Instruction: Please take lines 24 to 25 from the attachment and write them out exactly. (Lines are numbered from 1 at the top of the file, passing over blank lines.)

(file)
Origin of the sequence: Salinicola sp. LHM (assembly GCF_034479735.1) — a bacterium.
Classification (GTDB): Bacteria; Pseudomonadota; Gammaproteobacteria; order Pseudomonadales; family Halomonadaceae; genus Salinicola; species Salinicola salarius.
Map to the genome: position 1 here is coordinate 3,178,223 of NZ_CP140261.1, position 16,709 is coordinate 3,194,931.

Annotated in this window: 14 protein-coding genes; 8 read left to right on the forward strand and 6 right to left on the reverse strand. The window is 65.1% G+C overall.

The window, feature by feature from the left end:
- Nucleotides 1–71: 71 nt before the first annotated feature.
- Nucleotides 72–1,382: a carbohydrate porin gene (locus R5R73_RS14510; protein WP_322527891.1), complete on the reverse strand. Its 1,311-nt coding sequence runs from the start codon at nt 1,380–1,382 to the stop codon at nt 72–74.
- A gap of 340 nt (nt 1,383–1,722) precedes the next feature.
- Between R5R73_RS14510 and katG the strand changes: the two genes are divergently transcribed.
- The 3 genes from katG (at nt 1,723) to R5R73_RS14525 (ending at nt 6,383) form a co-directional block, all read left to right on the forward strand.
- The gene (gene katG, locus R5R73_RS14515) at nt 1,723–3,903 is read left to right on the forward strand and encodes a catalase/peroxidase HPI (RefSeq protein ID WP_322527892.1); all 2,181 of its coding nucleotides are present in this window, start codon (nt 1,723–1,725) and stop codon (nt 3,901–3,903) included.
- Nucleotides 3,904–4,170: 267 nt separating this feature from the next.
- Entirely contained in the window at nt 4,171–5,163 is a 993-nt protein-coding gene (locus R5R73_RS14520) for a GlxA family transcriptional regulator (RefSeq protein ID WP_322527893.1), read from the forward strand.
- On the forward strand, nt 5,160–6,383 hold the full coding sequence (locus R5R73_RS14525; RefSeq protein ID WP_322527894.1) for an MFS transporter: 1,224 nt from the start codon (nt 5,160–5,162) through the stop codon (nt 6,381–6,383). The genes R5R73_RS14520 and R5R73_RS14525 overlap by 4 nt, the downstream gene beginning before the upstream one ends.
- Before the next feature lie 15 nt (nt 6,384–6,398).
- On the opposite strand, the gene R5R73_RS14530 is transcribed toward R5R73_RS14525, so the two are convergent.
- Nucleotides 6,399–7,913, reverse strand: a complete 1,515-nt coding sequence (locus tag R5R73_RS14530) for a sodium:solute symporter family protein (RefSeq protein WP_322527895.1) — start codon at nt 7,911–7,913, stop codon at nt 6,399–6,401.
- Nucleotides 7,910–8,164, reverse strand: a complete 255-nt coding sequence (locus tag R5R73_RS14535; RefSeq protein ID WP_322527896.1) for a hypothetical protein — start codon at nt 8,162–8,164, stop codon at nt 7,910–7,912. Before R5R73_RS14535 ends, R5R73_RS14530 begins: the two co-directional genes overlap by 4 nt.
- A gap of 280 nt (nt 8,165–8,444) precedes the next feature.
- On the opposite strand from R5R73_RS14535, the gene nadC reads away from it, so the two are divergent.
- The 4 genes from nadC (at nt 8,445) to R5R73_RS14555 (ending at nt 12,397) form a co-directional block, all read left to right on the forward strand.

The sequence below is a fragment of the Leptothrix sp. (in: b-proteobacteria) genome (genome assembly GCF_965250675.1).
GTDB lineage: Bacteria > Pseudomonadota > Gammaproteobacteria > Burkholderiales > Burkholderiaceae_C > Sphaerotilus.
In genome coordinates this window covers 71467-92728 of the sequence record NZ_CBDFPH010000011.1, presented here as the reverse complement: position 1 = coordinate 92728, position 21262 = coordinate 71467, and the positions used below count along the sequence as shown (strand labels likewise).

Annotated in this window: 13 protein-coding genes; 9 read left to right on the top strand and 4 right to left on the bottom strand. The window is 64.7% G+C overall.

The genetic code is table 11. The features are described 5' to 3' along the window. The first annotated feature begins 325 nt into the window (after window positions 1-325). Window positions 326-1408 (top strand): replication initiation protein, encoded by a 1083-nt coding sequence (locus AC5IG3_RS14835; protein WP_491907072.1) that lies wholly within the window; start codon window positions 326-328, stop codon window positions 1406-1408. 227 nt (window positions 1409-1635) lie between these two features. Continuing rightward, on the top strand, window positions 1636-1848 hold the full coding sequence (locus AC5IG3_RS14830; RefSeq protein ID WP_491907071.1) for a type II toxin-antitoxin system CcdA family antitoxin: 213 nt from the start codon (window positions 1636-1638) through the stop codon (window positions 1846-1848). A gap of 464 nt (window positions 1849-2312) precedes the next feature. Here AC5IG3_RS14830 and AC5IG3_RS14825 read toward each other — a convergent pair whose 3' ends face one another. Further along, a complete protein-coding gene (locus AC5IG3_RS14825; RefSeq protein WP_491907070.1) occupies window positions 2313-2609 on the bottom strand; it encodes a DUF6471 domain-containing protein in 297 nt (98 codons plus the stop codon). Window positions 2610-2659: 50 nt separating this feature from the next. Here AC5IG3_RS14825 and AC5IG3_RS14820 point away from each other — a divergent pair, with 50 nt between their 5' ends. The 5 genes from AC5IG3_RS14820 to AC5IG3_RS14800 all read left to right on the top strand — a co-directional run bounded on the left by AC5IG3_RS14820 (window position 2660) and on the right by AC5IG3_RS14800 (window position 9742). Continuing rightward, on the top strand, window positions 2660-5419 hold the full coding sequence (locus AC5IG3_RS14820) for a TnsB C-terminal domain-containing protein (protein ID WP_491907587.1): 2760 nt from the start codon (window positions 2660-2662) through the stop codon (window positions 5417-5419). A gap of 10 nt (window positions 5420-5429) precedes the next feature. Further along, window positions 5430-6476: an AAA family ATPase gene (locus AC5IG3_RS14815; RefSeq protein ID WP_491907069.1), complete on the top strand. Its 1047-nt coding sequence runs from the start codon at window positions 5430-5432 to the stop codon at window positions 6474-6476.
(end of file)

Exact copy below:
In genome coordinates this window covers 71467-92728 of the sequence record NZ_CBDFPH010000011.1, presented here as the reverse complement: position 1 = coordinate 92728, position 21262 = coordinate 71467, and the positions used below count along the sequence as shown (strand labels likewise).

Annotated in this window: 13 protein-coding genes; 9 read left to right on the top strand and 4 right to left on the bottom strand. The window is 64.7% G+C overall.